An Indian biomedical engineer has invented the perfect birth control -- but no U.S pharmaceutical company wants anything to do with it.
One man has created a long-lasting, effective form of male birth control, and the U.S. pharmaceutical industry isn’t buying it. So now he’s taking that product to India.
Indeed, 76-year-old biomedical engineer Sujoy Guha has invented a reversible, durable, and affordable male contraceptive called RISUG, and now — before a lack of economic incentive within U.S. pharmaceutical markets — plans to license his technology to a U.S.-based non-profit in hopes of establishing a market for it outside India.
“In doing anything abroad, quite substantial money is required, and that can only come from the pharmaceutical industry,” Guha told Bloomberg.
The pharmaceutical industry, which according to Bloomberg’s analysis has declined to seriously invest in male contraceptive research for almost a decade, has been nonplussed by the achievements of Guha’s wonder birth control — mainly because it works.
Injected into the sperm-carrying tubes in the scrotum, Guha’s male contraceptive consists of a gel whose positive charge damages the negatively-charged sperm and makes the sperm infertile in the process.
The Indian Council of Medical Research told Bloomberg that the procedure is 98 percent effective at preventing an accidental pregnancy, the same rate as properly used condoms.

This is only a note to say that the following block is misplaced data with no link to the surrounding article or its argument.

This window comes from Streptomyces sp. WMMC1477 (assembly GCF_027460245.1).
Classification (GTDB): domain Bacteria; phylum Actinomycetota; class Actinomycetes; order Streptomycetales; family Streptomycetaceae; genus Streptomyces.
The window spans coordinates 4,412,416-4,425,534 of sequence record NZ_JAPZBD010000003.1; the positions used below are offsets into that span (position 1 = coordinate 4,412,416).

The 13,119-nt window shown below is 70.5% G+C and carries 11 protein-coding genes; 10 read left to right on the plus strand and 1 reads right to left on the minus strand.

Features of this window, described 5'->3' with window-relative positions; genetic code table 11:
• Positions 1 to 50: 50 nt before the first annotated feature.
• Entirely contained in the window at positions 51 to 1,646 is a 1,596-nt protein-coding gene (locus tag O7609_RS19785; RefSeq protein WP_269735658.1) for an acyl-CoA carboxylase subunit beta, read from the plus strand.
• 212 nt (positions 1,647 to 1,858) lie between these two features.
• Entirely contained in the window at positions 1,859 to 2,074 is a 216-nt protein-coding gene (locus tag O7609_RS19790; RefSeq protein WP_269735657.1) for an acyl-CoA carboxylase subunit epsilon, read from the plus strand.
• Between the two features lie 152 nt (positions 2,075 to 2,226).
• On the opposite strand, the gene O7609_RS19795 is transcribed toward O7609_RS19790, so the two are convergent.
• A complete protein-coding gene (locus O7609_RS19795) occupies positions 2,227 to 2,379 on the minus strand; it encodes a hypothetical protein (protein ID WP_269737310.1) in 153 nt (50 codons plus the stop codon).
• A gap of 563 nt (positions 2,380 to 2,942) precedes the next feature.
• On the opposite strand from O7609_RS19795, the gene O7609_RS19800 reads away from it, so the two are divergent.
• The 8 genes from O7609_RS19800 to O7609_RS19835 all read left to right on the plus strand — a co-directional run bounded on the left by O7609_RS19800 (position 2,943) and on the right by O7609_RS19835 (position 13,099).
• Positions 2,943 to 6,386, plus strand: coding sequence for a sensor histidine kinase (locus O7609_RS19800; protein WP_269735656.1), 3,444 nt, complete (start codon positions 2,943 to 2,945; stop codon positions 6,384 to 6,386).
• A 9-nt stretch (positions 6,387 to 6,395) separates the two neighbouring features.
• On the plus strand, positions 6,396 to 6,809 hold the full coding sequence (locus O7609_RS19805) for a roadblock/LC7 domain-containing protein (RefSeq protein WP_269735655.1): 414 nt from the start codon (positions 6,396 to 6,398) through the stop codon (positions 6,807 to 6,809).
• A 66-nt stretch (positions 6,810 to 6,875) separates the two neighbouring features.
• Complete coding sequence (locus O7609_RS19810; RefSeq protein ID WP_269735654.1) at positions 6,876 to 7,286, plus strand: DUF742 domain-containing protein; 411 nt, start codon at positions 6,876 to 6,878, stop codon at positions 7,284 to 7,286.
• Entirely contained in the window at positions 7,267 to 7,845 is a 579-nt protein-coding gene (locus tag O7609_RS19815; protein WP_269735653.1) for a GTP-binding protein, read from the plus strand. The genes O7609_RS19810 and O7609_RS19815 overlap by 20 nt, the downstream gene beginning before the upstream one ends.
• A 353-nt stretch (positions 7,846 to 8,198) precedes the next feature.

The product is long-lasting, with only one treatment needed for decades of effective treatment, and easily reversible with another injection that dissolves and flushes the gel out. 540 men have received the treatment in India, and none have reported any side effects, even though the gel still works as much as 13 years after the initial injection.
Because of the lack of interest from the U.S. pharmaceutical industry, which sells female contraceptives that must be taken on a recurring basis, the Parsemus Foundation, a California-based non-profit, is hoping to bankroll the clinical trials needed to bring the male contraceptive to the U.S.
Calling it Vasalgel, the foundation published a study last month showing how the technique worked to prevent pregnancy in sixteen rhesus monkeys. They are currently seeking donations to fund the human trials next.